Loading... Please wait...

Doping Up 4 Million Kids

by Maggie Gallagher

"RITALIN, Ritalin, seizure drugs, Ritalin" -- a school nurse in East Boston sings the new "rhythm of noontime" at schools nationwide.

The number of kids popping Ritalin with their peanut butter sandwiches is now estimated to be "well over 3 million," according to The New York Times; "approaching the 4 million mark," according to Mary Eberstadt a consulting editor at Policy Review.

Ritalin has become the drug of choice -- teachers' and parents' choice -- for the playground set, because it helps combat the effects of a mysterious proposed "neurological disorder" called attention deficit disorder (ADD). There is no test for ADD, just a constellation of behavior problems in search of a solution. According to the latest Diagnostic and Statistics Manual, the diagnostic criteria for more children include six months' worth or more of things like: "fidgeting, squirming, distraction, difficulty waiting turns, blurting out answers, losing things, interrupting and ignoring adults."

Unsurprisingly, boys are three to five times more likely than girls to wear the ADD label.

"There is no clear line of demarcation between ADD and normal behavior," as psychiatrists Edward Hallowell and John Tatey put in their book, "Driven to Distraction."

Do you often get excited by projects and then not follow through? Do you have a hard time relaxing? Do you smoke or drink? Do you drum your fingers? Do you like to gamble? Are you particularly intuitive? Are you a maverick? As a kid, where you a klutz at sports? Do you let the bank balance your checkbook? Do you love to travel? Do you laugh a lot? Do you get the gist of things very quickly?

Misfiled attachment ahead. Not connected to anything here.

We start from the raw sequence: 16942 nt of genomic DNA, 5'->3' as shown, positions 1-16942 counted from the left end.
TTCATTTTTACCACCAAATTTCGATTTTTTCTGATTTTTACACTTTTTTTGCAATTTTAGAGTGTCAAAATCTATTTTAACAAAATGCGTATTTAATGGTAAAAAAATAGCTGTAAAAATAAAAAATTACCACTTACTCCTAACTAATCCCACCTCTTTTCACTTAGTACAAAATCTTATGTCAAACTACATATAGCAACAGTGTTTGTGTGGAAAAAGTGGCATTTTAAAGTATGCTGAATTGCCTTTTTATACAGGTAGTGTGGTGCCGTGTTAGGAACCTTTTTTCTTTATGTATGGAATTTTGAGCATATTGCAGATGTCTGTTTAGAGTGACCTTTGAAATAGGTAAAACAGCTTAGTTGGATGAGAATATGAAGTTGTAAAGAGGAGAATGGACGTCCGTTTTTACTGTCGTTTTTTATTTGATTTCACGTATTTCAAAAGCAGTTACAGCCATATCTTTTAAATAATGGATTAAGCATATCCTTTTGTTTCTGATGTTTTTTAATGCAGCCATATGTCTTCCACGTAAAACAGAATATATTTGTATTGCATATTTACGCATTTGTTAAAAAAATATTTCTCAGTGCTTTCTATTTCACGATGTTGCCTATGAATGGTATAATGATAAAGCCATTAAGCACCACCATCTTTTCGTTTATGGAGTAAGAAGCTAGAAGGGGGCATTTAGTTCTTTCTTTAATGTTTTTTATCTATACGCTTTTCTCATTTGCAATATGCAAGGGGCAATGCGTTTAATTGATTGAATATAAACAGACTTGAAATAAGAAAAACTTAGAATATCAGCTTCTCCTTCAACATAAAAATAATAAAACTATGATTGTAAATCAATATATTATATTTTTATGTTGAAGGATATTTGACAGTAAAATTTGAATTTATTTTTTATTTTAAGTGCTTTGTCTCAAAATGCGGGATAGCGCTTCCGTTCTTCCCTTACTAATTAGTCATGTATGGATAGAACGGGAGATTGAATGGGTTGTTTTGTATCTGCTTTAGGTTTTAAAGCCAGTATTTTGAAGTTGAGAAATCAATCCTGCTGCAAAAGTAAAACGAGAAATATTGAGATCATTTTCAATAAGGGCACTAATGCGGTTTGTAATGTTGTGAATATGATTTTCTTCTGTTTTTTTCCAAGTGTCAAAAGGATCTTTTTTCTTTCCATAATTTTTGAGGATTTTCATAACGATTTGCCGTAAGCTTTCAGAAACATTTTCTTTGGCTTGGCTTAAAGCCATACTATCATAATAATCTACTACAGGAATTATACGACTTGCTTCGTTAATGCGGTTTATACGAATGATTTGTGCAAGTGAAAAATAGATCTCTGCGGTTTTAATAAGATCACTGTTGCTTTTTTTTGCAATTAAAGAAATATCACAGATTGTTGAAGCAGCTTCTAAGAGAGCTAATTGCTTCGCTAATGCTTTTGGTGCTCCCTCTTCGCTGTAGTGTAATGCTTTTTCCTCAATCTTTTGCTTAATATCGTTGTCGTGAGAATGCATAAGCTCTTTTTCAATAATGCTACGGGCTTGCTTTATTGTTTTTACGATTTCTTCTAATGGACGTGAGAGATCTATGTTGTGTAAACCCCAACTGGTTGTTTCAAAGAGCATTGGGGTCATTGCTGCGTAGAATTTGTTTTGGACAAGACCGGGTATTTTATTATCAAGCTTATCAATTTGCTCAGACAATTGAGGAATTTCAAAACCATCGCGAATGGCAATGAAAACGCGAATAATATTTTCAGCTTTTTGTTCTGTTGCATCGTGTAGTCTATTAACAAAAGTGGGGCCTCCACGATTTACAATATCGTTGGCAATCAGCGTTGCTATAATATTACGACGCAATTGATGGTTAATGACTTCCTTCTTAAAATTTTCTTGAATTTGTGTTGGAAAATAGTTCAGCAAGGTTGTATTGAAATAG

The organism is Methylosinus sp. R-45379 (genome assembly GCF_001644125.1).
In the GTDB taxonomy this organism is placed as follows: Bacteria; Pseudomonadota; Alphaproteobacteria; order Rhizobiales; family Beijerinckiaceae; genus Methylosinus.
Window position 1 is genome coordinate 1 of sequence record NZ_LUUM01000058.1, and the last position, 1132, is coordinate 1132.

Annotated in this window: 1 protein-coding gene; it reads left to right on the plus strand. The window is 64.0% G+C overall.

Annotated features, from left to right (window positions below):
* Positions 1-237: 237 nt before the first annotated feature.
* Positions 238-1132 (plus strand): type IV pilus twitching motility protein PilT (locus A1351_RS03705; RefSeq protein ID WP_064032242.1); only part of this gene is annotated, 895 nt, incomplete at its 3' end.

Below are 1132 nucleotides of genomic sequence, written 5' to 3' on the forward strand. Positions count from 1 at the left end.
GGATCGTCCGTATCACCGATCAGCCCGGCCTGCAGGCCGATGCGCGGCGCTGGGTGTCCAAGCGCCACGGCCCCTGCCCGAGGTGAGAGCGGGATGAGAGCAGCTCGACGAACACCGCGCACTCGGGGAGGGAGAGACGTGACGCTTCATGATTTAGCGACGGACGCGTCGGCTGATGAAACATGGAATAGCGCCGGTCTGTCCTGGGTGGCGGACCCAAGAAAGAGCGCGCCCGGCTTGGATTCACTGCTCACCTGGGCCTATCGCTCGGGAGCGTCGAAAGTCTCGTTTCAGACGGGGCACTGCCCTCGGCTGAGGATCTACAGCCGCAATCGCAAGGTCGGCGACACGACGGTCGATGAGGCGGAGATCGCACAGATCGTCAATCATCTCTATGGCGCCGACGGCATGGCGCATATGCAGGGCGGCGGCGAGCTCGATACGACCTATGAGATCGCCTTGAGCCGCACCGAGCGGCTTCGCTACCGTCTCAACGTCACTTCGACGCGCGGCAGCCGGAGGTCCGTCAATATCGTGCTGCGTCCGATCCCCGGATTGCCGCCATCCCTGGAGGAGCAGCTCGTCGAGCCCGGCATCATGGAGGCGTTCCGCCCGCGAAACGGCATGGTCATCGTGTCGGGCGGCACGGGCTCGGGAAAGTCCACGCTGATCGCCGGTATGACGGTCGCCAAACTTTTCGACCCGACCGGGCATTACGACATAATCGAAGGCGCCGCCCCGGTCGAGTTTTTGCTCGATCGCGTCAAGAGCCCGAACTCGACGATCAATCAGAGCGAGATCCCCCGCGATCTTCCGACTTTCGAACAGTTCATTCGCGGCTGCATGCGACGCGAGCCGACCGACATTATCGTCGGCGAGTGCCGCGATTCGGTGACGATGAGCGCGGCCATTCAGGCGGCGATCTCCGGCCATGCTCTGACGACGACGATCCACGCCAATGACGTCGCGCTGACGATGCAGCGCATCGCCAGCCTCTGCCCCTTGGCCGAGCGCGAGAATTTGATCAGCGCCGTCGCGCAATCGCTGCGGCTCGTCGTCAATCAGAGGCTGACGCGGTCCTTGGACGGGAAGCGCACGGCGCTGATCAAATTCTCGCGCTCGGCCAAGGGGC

If you answered yes to many of the above, then the gist is you, too, may have ADD. I kid you not. These questions are from a list developed by Hallowell and Tatey to "offer a rough assessment as to whether professional help should be sought to make the actual diagnosis of ADD." And the professionals' tests are no better.

For millions of satisfied teachers (who at this point are the chief pushers of Ritalin), the proof of the pudding is in the eating: Kids on Ritalin become more focused and more compliant in the classroom. So what's the problem?

The problem is that Ritalin is virtually indistinguishable from cocaine and other amphetamines. As a 1995 report in the Archives of General Psychiatry puts it, "Cocaine, which is one of the most reinforcing and addicting of the abused drugs, has pharmacological actions that are very similar to those of [Ritalin]."

Anyone who takes uppers, regardless of whether or not they have ADD, will improve their performance in the short term. In the long term, the cycle of getting high and crashing ("rebounding", in Ritalinese), insomnia, weight loss, increasing tolerance which creates craving for more stimulants, produces more problems than it solves.

There is a genuine discipline problems in the schools, a problem compounded by broken hearts and broken homes, by silly legal intervention, sometimes unsupportive parents, and failed school policies that make keeping order in the classroom difficult for even the best teachers.

But doping up 4 million kids? There's got to be a better way!